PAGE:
You can also set specific deadlines for yourself instead of working on projects until the last minute. For example, if you have a 4 p.m. deadline, break up your work into intervals that end before the deadline to give yourself enough time to complete activities without getting stressed out.
Ultimately, you avoid burnout by staying aware of your work habits and taking steps to make improvements as needed. Being conscious of your work style and goals will help you set boundaries in the future, so burnout doesn’t happen again.
Eliminate burning the midnight oil.
Avoid burnout while working remotely by not overcommitting yourself.
It can be easy to schedule meetings, calls, and tasks with no breaks in between when you work from home. Before you know it, you’re putting in 14-hour days without realizing the time. Allow yourself time to go outside, connect with friends and family, and take regular breaks throughout the day instead of pushing through until burnout sets in.
Try planning your day around specific work hours and taking breaks throughout the day to avoid burnout. Block off time for errands, exercising, cooking meals—anything that keeps you engaged in life outside of work.
Make it clear what your availability is outside of your set work hours. Avoid doing work after hours so that you have time to relax and unwind before going to bed.
Limit overdue tasks and unimportant emails.
If you find yourself struggling to keep up with your daily tasks, you may be focusing on too many things at once and neglecting other important areas of your life. Each day, check your to-do list and prioritize the most critical tasks. You can also try setting aside a few minutes each day to clear out unnecessary emails from your inbox, so you don’t feel overwhelmed with requests and notifications.
Also, don’t feel guilty about turning down lower priority requests; you’ll burn out quickly if you try doing it all.
Make time for self-care.
If burnout is a regular occurrence in your life, it’s not just affecting you physically—it’s also affecting your emotional well-being. Instead of avoiding burnout by pushing yourself harder, make time for self-care to recharge and re-energize your mind and body.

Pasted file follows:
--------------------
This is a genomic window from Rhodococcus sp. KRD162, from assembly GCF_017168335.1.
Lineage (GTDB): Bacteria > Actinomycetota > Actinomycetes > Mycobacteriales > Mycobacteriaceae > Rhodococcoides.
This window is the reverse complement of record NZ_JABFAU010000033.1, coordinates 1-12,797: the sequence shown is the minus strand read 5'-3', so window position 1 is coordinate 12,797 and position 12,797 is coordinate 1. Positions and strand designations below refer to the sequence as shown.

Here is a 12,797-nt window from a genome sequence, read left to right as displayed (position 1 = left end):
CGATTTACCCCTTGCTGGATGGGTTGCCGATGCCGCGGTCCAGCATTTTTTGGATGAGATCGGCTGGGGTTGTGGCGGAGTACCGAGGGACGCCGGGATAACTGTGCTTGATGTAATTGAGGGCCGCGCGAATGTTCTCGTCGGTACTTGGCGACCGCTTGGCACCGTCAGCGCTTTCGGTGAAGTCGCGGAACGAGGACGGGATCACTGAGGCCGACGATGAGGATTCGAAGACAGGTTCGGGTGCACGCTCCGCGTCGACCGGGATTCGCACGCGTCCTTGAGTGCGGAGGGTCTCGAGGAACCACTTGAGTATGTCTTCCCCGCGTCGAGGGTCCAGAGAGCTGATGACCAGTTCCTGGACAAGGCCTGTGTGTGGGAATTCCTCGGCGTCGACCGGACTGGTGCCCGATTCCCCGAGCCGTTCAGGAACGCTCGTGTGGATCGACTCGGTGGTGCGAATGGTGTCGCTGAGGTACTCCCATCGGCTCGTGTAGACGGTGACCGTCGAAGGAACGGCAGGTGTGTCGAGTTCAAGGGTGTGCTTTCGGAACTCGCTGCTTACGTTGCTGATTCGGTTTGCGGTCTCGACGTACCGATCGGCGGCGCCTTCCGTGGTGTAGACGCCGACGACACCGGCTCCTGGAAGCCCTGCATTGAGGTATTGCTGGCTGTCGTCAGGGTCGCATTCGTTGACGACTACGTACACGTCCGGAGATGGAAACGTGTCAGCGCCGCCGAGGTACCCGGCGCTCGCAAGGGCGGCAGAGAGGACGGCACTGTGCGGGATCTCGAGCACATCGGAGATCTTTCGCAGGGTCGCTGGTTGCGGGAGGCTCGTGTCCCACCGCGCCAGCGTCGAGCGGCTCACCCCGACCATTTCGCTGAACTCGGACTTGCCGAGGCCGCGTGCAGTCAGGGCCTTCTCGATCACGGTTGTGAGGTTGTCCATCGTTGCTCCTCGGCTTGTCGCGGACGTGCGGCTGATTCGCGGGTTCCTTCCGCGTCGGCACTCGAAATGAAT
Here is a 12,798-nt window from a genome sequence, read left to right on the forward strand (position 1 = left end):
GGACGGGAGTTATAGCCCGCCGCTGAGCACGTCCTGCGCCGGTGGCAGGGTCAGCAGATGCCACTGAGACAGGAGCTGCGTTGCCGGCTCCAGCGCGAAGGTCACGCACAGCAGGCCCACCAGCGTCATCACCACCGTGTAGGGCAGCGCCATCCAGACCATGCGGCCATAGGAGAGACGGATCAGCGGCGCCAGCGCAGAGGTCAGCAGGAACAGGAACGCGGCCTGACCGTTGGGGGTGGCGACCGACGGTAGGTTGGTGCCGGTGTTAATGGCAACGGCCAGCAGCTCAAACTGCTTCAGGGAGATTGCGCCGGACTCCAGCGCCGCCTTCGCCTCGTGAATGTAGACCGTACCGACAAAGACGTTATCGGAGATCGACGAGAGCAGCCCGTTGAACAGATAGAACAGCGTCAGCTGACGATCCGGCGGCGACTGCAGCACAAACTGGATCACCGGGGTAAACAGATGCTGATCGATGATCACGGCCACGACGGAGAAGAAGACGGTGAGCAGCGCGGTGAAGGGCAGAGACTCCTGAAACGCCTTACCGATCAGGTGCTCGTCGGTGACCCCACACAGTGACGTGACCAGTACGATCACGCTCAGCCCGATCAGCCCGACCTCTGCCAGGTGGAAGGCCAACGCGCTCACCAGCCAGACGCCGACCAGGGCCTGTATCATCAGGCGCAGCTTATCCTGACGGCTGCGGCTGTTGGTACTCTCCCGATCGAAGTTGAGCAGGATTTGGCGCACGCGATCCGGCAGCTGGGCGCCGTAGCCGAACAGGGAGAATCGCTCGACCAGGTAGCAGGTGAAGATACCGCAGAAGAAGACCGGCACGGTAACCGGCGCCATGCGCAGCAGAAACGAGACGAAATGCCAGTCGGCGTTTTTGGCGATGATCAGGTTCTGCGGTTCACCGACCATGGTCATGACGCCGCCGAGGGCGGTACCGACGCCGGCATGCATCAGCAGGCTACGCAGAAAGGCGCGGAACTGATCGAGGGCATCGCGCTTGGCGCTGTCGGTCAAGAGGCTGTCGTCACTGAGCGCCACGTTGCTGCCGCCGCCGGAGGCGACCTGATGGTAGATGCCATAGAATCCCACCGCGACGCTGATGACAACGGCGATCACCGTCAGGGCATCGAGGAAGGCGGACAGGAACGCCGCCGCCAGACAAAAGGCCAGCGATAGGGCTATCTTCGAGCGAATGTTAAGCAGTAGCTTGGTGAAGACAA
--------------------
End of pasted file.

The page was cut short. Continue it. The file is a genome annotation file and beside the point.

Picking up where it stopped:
Some examples include:
- Getting enough sleep each night
- Eating nutritious meals and snacks
- Taking a break from work
- Working out regularly
- Spending time with loved ones
- Spending time doing something you enjoy
- Talking to a therapist
The truth is, burnout is often caused by not setting boundaries between work and personal life. Taking care of yourself can help ease burnout pain and restore your energy levels so that you feel better equipped to handle whatever comes your way next week, next month, or even tomorrow morning.
How your company can support you and minimize burnout risk
Remember, burnout is chronic stress due to long-term exposure to challenging situations at work or home. If you’re experiencing burnout, take time off—or even better, ask for help. Your company should explore options to support you so that burnout doesn’t become a regular occurrence.
Some ways your company can help you include:
- Setting clear company expectations
- Encouraging flexible hours, allowing you to complete work during the most productive times of the day
- Offering access to the tools you need to do your job
- Providing access to resources such as therapy or stress management courses
- Offering wellness initiatives such as lunch and learn sessions to maintain healthy lifestyles.
If burnout symptoms affect your work-from-home experience, don’t hesitate to ask for help. You have a right to live a healthier lifestyle, and doing so will improve your quality of life.
Take the next step to reduce burnout symptoms
The best way to avoid burnout is to adopt a balanced lifestyle that includes time outside of your home office, regular breaks throughout the day, and self-care. Finally, don’t be afraid to ask your company about initiatives such as flexible hours and wellness programs to help reduce your risk of burnout.